Parenting

We might wear T-shirts declaring ourselves #feminists but old attitudes die hard


FATHERHOOD seems like a pretty sweet deal to me. You get to skip the whole pregnancy and giving birth stuff (it really smarts, that bit).

Then you swerve the day-to-day drudgery and carry on with your fulfilling career, while giving yourself an extra pat on the back for being the breadwinner.

Kate Wills says mothers are still doing the bulk of, well, everything
Kate Wills says mothers are still doing the bulk of, well, everything

Occasionally you pop in for a cameo at bath time, and perhaps a bit of “pretending to be a horsey” – cementing your reputation as “the fun one”. And when your daughter grows up, you get to walk her down the aisle and give the speech at her wedding. Being a dad can seem like all the glory, none of the grind.

I’m generalising, but what is undeniable, particularly since the pandemic started,  is how women are still doing the bulk of, well, everything. A recent poll by Mumsnet found that 70% of mothers with male partners did most of the homeschooling during lockdown, and that three-quarters of women said that during lockdown it was easier for their partner to work uninterrupted.

A father’s talent for carrying on working regardless never ceases to amaze me. It can sometimes feel as if men have magic glasses that mean they simply don’t see the mess, or invisible headphones that tune out the voices of anyone under 18 asking for another snack.

Lockdown may have highlighted the gender imbalance of who does what at home, but I think we’ve always known it. For a long time I thought I didn’t want children, because I didn’t want to give up the career I loved and had worked 15 years for. I saw female friends and colleagues run themselves ragged trying to “have it all”.

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This week I’m…

Scoffing… Le Swine 

They’re the best bacon butties in Britain, I reckon – get yours delivered pronto at Leswine.co.uk.

Listening to… Teach Me A Lesson

Ever wondered how RuPaul can make you better at arguing? This podcast is for you.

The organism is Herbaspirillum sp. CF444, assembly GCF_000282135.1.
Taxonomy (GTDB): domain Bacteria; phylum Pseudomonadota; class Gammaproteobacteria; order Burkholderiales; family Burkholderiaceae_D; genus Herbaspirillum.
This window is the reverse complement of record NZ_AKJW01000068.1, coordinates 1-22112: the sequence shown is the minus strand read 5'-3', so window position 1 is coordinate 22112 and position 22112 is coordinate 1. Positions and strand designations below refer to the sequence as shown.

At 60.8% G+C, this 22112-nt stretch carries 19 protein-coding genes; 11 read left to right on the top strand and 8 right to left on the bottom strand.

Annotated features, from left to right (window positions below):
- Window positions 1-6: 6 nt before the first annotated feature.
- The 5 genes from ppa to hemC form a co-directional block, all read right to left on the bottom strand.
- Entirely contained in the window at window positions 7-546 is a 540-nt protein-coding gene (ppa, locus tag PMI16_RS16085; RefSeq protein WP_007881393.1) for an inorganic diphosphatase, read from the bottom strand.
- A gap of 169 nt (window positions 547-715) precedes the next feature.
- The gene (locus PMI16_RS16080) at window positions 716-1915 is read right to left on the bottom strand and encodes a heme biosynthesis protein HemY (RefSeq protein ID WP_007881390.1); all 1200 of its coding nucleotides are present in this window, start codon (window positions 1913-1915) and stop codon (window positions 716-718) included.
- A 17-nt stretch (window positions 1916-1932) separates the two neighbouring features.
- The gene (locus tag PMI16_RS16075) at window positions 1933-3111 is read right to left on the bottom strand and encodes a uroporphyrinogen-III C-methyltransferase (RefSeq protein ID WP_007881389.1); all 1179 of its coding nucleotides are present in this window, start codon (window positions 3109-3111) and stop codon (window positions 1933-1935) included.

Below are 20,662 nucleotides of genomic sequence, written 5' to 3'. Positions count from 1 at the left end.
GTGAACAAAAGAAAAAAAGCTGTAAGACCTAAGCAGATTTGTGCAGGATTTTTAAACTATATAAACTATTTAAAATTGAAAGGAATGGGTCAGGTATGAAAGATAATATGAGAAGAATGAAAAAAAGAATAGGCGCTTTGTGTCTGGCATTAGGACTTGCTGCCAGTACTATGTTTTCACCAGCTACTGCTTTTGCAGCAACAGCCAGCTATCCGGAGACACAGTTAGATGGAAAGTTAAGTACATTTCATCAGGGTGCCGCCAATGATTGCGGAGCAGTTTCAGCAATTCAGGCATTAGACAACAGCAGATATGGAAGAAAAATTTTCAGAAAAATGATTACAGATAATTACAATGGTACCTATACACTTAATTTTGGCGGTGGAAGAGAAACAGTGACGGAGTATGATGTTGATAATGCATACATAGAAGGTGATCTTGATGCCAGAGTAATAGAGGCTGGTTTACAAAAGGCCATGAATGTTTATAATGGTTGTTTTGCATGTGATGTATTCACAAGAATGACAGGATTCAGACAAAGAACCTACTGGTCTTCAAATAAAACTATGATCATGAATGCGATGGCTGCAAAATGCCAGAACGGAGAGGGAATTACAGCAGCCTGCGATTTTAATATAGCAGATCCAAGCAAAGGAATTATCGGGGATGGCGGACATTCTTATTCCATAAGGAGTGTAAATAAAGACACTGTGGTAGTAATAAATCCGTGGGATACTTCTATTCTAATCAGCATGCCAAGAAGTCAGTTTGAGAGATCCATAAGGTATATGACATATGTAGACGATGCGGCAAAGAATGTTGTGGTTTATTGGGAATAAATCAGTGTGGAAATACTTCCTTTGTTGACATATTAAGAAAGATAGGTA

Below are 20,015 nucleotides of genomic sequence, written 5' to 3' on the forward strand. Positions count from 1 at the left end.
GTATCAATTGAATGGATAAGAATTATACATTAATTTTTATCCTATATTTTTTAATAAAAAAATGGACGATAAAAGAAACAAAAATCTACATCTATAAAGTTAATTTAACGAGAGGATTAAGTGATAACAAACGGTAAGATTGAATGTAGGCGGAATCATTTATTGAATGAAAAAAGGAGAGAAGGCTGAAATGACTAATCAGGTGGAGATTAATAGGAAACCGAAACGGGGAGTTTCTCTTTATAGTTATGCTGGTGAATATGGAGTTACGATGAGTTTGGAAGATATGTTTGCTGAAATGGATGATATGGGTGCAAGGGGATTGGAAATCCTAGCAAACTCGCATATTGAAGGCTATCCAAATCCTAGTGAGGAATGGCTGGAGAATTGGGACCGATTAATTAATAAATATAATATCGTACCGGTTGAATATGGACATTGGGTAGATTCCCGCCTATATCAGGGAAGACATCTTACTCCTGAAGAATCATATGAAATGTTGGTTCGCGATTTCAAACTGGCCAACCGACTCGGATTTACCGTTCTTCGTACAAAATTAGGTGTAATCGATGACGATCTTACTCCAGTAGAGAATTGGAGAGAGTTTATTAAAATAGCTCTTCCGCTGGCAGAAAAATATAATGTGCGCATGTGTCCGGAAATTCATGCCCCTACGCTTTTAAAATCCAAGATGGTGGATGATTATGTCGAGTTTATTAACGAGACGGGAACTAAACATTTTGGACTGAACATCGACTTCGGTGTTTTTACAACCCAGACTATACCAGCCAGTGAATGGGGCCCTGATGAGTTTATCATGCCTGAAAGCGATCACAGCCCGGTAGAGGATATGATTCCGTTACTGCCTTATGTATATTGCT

Loving… Living Proof

The beauty brand’s new Curl haircare range, specially designed for all types of waves, is perfect for folk like me. 

But then I met my partner Guy, who doesn’t just share the domestic load equally – he does the bulk of it. And yet I still have to consciously force myself to walk past the pile of washing and ignore the overflowing nappy bin in order to get my work done. We’re both freelance, which means a carefully negotiated tag team of whose deadline is more pressing at that precise minute.

And I know I’m one of the lucky ones. Talking to friends, it feels like their male partners somehow always get away with doing less. “My husband’s self- employed so he won’t get paid if he doesn’t work, so I’ll do the homeschooling.” But also: “I’m self-employed so I can be flexible, I’ll do the homeschooling.” What gives? 

Is it simply maternal guilt that means we’re always the one to break out the Marigolds, or log off our Zoom call because how much Peppa Pig is really too much? Or is it the insidious and persistent view that it is “women’s work” and if a man “helps out” he’s wonderful? Don’t even get me started on dads “babysitting” their own kids or the phrase “daddy daycare”.

We might now wear T-shirts declaring ourselves #feminists, and have Jane Austen on a £10 note, but old attitudes die hard. Only 7% of British adults believe women with pre-school children should have full-time jobs. The take-up of shared parental leave in this country is tiny – only 2% of eligible couples used it last year.

I wish I knew how we could change things. Maybe we could make it mandatory for fathers to take parental leave (like the Swedes)? Or value parenting more and show men how fulfilling it can be to be pelted with Lego bricks and yoghurt all day (honest)? Until then, does anyone know where I can find some of those magic dad glasses? 

  • Follow Kate on Instagram @katewillswrites.
Stacey Solomon weeps as she gets the ‘best Mother’s Day gift’ with her book at number one

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